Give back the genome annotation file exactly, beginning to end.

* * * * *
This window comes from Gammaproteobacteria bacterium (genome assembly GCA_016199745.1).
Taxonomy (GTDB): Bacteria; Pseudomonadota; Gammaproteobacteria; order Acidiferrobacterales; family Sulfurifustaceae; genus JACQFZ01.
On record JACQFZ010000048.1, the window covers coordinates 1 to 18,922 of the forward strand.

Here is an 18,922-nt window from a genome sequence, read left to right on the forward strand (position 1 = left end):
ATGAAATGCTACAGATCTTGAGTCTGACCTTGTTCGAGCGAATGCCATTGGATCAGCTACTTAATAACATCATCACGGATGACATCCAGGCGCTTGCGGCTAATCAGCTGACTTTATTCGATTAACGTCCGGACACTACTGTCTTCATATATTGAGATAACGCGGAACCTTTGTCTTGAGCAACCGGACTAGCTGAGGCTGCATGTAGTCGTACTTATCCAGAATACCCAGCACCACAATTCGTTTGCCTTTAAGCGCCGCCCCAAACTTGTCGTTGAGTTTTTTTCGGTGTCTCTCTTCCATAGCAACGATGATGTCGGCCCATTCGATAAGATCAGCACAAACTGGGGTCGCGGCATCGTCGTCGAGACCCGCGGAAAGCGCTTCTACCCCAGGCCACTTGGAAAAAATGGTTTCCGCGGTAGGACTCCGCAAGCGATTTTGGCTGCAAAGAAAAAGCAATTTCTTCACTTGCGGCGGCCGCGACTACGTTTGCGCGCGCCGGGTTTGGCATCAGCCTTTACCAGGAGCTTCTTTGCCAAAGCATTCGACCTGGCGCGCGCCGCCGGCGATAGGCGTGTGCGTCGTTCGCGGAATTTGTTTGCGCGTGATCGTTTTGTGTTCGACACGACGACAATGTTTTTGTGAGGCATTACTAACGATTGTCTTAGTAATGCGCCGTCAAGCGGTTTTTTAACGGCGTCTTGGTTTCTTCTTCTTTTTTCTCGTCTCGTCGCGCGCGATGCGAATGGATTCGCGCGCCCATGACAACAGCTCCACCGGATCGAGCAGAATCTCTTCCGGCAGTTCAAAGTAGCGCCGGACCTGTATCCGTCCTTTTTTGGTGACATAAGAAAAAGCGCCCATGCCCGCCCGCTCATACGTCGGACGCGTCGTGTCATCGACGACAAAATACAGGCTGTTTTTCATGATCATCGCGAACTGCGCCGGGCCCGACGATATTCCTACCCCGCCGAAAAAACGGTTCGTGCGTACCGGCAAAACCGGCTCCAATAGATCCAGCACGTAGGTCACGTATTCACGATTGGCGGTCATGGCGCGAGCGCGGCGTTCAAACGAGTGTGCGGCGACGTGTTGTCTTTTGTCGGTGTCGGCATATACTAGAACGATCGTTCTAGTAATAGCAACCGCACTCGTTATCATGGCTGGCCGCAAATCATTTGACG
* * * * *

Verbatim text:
This window comes from Gammaproteobacteria bacterium (genome assembly GCA_016199745.1).
Taxonomy (GTDB): Bacteria; Pseudomonadota; Gammaproteobacteria; order Acidiferrobacterales; family Sulfurifustaceae; genus JACQFZ01.
On record JACQFZ010000048.1, the window covers coordinates 1 to 18,922 of the forward strand.

Here is an 18,922-nt window from a genome sequence, read left to right on the forward strand (position 1 = left end):
ATGAAATGCTACAGATCTTGAGTCTGACCTTGTTCGAGCGAATGCCATTGGATCAGCTACTTAATAACATCATCACGGATGACATCCAGGCGCTTGCGGCTAATCAGCTGACTTTATTCGATTAACGTCCGGACACTACTGTCTTCATATATTGAGATAACGCGGAACCTTTGTCTTGAGCAACCGGACTAGCTGAGGCTGCATGTAGTCGTACTTATCCAGAATACCCAGCACCACAATTCGTTTGCCTTTAAGCGCCGCCCCAAACTTGTCGTTGAGTTTTTTTCGGTGTCTCTCTTCCATAGCAACGATGATGTCGGCCCATTCGATAAGATCAGCACAAACTGGGGTCGCGGCATCGTCGTCGAGACCCGCGGAAAGCGCTTCTACCCCAGGCCACTTGGAAAAAATGGTTTCCGCGGTAGGACTCCGCAAGCGATTTTGGCTGCAAAGAAAAAGCAATTTCTTCACTTGCGGCGGCCGCGACTACGTTTGCGCGCGCCGGGTTTGGCATCAGCCTTTACCAGGAGCTTCTTTGCCAAAGCATTCGACCTGGCGCGCGCCGCCGGCGATAGGCGTGTGCGTCGTTCGCGGAATTTGTTTGCGCGTGATCGTTTTGTGTTCGACACGACGACAATGTTTTTGTGAGGCATTACTAACGATTGTCTTAGTAATGCGCCGTCAAGCGGTTTTTTAACGGCGTCTTGGTTTCTTCTTCTTTTTTCTCGTCTCGTCGCGCGCGATGCGAATGGATTCGCGCGCCCATGACAACAGCTCCACCGGATCGAGCAGAATCTCTTCCGGCAGTTCAAAGTAGCGCCGGACCTGTATCCGTCCTTTTTTGGTGACATAAGAAAAAGCGCCCATGCCCGCCCGCTCATACGTCGGACGCGTCGTGTCATCGACGACAAAATACAGGCTGTTTTTCATGATCATCGCGAACTGCGCCGGGCCCGACGATATTCCTACCCCGCCGAAAAAACGGTTCGTGCGTACCGGCAAAACCGGCTCCAATAGATCCAGCACGTAGGTCACGTATTCACGATTGGCGGTCATGGCGCGAGCGCGGCGTTCAAACGAGTGTGCGGCGACGTGTTGTCTTTTGTCGGTGTCGGCATATACTAGAACGATCGTTCTAGTAATAGCAACCGCACTCGTTATCATGGCTGGCCGCAAATCATTTGACG